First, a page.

everywhere from the uniform of the hairdressers to the tea cups and plates. The main message

of Fishwick’s analyze is that Byatt draws attention to the way paintings with artistic value are

routinely consumed, become simple cultural commodity ( 55) . Le Nu Rose painting in a salon

catches the desire of Lucien to be more flair and sophisticated, it is the marker of luxury and

elevated social status ( Fishwick 55 ). For further understanding of painting embedment in this

story, let us examine how the protagonist, Susannah encounters with the Rosy Nude.
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She had walked in one day because she had seen the Rosy Nude through the plate glass.

That was odd, she thought, to have that lavish and complex creature stretched

voluptuously above the coat rack, where one might have expected the stare, silver and

supercilious or jetty and frenzied, of the model girl ( Medusa’s Ankle 2)

The first sentence describes how welcoming the glimpse of the Matissan painting made

Susannah. She felt at home because she was a scholar, a refined consumer of art. No place

where Matisse is displayed can be bad, she thought. The visual impact of the painting as

Campbell stated is achieving calmness, joy, power and trust. They are associated with the

release of energy that can free the character from being trapped in her own thoughts ( 170) .

Susannah is obsessed by her alleged ugliness and her repulsiveness due to her aging body.

She thinks the academic success came late for her, because she must be on television and this

frightens her. Therefore, she turns to Lucien to cut her a decent haircut. Susannah in the end

regrets that she had trusted Lucien and made herself believe that time can freeze, art can be

eternal. Because the cruel, inevitable change came. The salon has been redecorated, black-

and-white photographs of young girls replaced the Rosy Nude. Campbell states that the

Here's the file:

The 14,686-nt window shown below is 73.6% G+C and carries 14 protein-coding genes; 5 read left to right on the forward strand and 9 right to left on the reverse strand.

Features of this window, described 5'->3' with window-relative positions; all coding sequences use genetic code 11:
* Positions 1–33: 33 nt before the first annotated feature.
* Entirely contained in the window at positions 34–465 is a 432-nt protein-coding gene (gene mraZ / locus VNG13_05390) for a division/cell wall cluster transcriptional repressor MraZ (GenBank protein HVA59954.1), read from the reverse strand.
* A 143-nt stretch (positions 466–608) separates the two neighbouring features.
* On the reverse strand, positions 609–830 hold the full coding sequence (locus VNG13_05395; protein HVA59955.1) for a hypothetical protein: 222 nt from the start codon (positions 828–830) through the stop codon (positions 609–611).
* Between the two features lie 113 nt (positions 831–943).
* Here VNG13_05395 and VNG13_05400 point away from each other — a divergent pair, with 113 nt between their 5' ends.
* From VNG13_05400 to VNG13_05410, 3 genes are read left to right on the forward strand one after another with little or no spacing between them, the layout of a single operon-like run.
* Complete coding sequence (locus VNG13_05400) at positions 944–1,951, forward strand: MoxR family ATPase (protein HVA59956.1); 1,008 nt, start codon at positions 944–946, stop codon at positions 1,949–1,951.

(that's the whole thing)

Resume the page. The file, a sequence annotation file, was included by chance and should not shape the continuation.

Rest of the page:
Matissian painting has liberating qualities ( 177 ). Susannah deprived from the nude’s “huge

haunches and a monumental knee”, the female body image empowerment, she needed to

start a rampage of the interior to express her feelings. According to Campbell art has the

power of breaking cycles of repetition, releases us from enclosure and from apathy. It gives

us renewed perception of the uniqueness of the ordinary (177). With this thread of thinking I

would like to elaborate into the second short story Christ in the house of Martha and Mary.

THE PAINTER HIMSELF AND THE CREATING PROCESS IN CHRIST IN THE HOUSE OF MARTHA AND

MARY
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It is undeniable that this short story fits perfectly into the succession of stories in

Elementals: Stories of Fire and Ice which was published in 1998. These stories have for theme

binary opposites, like fire and ice, servant and served. There are several creative artist

characters in Elementals. The male painter in A Lamia in the Cévennes , ice sculptor in Cold,

female director of television commercials in Jael. The last story seems to be a tale about

painting but it is also a philosophical question about one’s place in life. In the last tale, our

focus would be on the “young artist”. I cannot state that the painter is Velázquez because he is

not actually named, but we indeed identify him through the environment of the story. The

original painting with the same title as the short story dates about 1618, and it is to be found in

the National Gallery, London. What Byatt has seen in Velazquez’s painting is according to